Jewish World Review August 20, 2001 / 1 Elul, 5761
But it was a genuine relief to hear songs that didn't contain the F-word, didn't speak of "ho's," and didn't rhapsodize the glories of handguns and cocaine. And the Beach Boys actually harmonize! The songs have melodies. Fun, fun, fun 'til daddy takes the concert tickets away.
Now, you may think that I'm an old fogy, and I'll cop to some of that (not a fogy expression, by the way). But because I am researching a special report on negative influences on American children, I have been listening to a lot of rap and hip-hop music lately. And it is terrifying.
Do you know these "Insane Clown Posse" guys? I bet your kids know them. They have sold millions of albums by advocating a total disregard of society. These two guys are high school dropouts from Detroit who are making millions by encouraging their young fans to "F" the world and revel in antisocial behavior. When I asked them if they felt any remorse about perhaps leading kids to take drugs or disrespect women -- they laughed in my face. "We're entertainers," they said. "If somebody is stupid enough to do what the 'Insane Clown Posse' tells them, hey, that's their problem."
Actually, it's our problem, because a good number of the Juggalos, as Posse fans are called, will sooner or later be acting out destructive behavior. I'll guarantee it.
And then there are the urban black rappers like Jay Z who chant stuff like "kill, if you wanna kill." And Beanie Sigel who rails, "Beanie Crocker, cook coke proper."
Did you know that in 1999 alone, 81 million rap albums were sold? Buy, if you wanna buy.
When I confronted perhaps the most powerful rap and hip-hop executive in the world, Russell Simmons, about explicit lyrics that may be a corrupting influence on high risk children, he looked at me like I was from Mars. "These things need to be expressed," he said. "The plight of black kids is now much more vivid to the white world because of rap."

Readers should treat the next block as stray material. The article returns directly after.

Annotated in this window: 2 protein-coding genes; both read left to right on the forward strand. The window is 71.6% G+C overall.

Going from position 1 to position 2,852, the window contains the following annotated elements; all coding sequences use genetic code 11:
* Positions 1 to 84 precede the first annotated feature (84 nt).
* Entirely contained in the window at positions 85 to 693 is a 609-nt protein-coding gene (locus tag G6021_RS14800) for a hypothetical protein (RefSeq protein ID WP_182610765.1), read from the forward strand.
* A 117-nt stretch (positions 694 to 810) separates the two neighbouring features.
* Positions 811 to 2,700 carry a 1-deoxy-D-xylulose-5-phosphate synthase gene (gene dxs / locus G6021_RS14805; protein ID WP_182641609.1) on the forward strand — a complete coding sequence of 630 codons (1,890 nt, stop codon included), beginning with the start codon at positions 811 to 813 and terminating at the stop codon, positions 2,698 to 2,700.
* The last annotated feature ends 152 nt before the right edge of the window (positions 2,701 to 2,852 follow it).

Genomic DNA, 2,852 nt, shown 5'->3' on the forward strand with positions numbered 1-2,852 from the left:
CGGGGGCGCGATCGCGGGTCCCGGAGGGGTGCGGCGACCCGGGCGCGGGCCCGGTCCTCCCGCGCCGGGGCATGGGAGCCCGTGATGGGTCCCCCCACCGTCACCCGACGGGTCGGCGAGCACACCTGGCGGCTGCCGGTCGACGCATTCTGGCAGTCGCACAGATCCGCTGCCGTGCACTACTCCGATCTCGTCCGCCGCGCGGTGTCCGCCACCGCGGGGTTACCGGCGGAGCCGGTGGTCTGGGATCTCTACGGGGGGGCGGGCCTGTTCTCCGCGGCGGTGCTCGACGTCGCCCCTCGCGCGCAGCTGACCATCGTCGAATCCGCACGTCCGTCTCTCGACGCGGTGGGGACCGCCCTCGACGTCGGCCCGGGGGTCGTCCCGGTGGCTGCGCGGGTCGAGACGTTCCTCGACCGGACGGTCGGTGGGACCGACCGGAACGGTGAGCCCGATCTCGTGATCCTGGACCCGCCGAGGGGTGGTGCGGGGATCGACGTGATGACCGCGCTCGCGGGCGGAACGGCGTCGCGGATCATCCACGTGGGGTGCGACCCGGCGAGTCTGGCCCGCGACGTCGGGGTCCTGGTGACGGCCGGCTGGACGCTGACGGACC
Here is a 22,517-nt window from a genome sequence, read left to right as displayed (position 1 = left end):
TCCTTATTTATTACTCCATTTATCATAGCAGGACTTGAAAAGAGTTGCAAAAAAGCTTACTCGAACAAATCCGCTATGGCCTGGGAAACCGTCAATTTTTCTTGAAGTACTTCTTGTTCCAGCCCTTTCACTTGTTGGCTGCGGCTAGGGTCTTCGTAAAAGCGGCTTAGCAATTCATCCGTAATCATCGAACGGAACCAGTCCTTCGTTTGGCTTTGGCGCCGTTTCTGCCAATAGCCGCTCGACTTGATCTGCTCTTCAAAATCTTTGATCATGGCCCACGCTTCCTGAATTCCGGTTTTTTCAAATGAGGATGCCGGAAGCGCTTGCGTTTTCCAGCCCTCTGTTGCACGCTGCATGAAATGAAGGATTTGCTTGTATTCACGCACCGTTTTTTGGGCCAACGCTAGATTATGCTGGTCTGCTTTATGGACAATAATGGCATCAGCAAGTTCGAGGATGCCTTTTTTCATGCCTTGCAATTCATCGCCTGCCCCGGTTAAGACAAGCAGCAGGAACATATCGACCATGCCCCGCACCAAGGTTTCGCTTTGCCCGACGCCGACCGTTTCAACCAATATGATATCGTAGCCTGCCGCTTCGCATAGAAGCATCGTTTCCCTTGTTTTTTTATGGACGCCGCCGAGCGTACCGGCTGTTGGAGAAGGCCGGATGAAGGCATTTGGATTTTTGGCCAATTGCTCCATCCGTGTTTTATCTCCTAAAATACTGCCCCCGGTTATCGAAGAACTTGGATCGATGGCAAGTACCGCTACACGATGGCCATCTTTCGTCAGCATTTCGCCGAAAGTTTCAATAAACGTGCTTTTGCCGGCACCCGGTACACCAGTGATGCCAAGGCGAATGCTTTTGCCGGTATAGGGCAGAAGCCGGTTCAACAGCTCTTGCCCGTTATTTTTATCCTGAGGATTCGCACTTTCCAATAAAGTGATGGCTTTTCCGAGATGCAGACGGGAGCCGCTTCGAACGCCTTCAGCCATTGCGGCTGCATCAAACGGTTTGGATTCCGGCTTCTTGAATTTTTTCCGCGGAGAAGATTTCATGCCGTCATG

That may well be true. But what about those black kids trapped in ghettos with little parental supervision and guidance? Are rap themes going to help them get out of their dire circumstances?
The answer is no. If those kids adopt vulgarity in their speech, an anti-white attitude, and an acceptance of dope and violence, the only way they're likely to leave the hood is on a stretcher or in the back of a police cruiser. Hard work and discipline punch the ticket out of poverty. Thinking up rhymes about cocaine is not going to go far on a college admissions application.
The fatal flaw of the rap world is that it doesn't harness the legitimate rage that exists in the bottom end of our economic system in any positive way. Rap doesn't provide solutions; it provides excuses. And it denigrates the values that Americans need to succeed, like respect for others. You can't run around calling women "b-tches" and expect to be taken seriously. If you do that, you're a fool. Yet those rap songs are loaded with coarse, hostile language that rappers say is cool and "reflects what's real."
Well here's some more reality for you rapper boys and girls: Many kids who emulate you are going to suffer. You are feeding them cheap, destructive images that will hurt them in the long run. And you're making big bucks doing it. So rap with that, my man. Reality is a
08/13/01: The truth hurts